The Making Tax Digital for income tax (MTD ITSA) programme has been surrounded by delays and complications since its inception in 2015, with the result that the question on the minds of many taxpayers has probably been ‘will this ever come in at all?’ rather than ‘does this apply to me and what should I be doing to get ready?’.
The Autumn Statement 2023 has provided some much-needed clarity on the immediate future of the MTD ITSA programme. Whilst the timeframe still looks ambitious, we now know enough for most taxpayers to begin to plan with more certainty.
The requirements in brief
The basics of MTD ITSA have remained unchanged since the initial consultations in 2016. Affected businesses (sole traders and landlords) will have to keep digital records of income and expenses and report information quarterly to HM Revenue & Customs (HMRC), as well as making a year-end submission (equivalent to their current tax return) which will include any other income as well as their final business profit/loss.
Quarterly reports and the year-end submission will have to be made through ‘MTD-compatible software’, with digital links in place between the underlying records and the software making the submissions. This will reduce the need for information to be re-keyed, reducing errors and – according to HMRC’s projections – helping to close the UK’s Tax Gap.
What has changed over the life of the programme is the start date for the new regime and confirmation of exactly who is in and out. The Autumn Statement 2023 has now confirmed the following:
- Individuals with trading and/or property income over £50,000 per annum will come within the MTD ITSA regime from 6 April 2026,
- Those with such income over £30,000 per annum will follow a year later, and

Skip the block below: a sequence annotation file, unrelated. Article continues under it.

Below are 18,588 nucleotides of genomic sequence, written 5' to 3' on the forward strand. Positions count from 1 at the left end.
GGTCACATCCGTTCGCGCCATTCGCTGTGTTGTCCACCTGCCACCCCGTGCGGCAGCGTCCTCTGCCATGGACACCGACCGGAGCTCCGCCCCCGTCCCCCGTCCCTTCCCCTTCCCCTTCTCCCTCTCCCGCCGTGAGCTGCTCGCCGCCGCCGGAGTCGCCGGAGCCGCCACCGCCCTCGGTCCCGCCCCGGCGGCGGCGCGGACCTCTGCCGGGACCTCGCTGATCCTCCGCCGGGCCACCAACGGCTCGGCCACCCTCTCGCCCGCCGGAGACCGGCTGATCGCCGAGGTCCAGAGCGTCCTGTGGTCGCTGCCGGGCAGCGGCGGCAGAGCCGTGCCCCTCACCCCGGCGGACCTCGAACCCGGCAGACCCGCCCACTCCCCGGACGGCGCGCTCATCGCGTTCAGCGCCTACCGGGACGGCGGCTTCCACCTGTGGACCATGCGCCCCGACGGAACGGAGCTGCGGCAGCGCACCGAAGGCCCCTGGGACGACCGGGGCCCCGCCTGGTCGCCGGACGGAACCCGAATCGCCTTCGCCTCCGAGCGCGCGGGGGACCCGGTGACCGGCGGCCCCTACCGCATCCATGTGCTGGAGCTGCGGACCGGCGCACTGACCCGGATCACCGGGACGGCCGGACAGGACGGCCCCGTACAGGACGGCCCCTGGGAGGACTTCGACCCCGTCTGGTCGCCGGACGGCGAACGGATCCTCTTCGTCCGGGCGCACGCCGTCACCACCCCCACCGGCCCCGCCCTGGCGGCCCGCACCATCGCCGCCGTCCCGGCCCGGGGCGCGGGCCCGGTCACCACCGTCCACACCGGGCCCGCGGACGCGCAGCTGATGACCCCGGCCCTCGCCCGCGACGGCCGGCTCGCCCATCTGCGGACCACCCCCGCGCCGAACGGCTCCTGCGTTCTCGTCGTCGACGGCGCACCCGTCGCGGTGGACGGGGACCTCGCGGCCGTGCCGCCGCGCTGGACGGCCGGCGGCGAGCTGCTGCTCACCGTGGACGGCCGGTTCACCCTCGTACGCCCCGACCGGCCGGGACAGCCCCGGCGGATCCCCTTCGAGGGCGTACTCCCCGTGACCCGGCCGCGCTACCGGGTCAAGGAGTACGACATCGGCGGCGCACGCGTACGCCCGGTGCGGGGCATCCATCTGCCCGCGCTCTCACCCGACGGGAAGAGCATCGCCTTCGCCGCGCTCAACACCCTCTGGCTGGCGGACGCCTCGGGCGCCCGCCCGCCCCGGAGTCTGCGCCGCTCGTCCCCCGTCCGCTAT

- Those with under £30,000 of such income will not currently fall within the regime. The Government intends to keep this population under review, though, so they may come into MTD in future.
When considering the thresholds, it is income, not profit, that matters, and if you have multiple (relevant) sources of income – such as a trade and a rental property – you need to combine the income from them all when working out whether you breach the threshold.
You do not, though, combine income sources when it comes to actually keeping digital records and making quarterly submissions: each needs to be recorded and reported separately.
A welcome announcement in the Autumn Statement 2023 was the fact that taxpayers who do not have (and are not entitled to) a UK National Insurance number (NINO) will be excluded from MTD ITSA. This solves a key practical problem for HMRC and provides certainty to anyone who cannot obtain a NINO – if you’re in that position you will continue to report under the existing Self Assessment framework.
How to prepare
If you’re likely to fall within MTD ITSA from April 2026 (or 2027) then your first consideration should be whether you have suitable digital records in place. This will very much depend on how you keep your business records currently. If you already use accounting software, the transition is likely to be relatively smooth. If you do not, then finding a suitable record-keeping solution should be your first step.
If you have multiple sources of income, make sure that you know how you will deal with the records from each. This does not necessarily mean that you have to use the same system for everything – the right solution will depend on your particular circumstances and types of income.
If you have an agent, the record-keeping software you use does not necessarily need to be ‘MTD-compatible’; your agent may be able to import data from your existing system into their own MTD-compatible software and make submissions on your behalf. You can also opt for your agent (or a separate bookkeeper) to keep digital records on your behalf.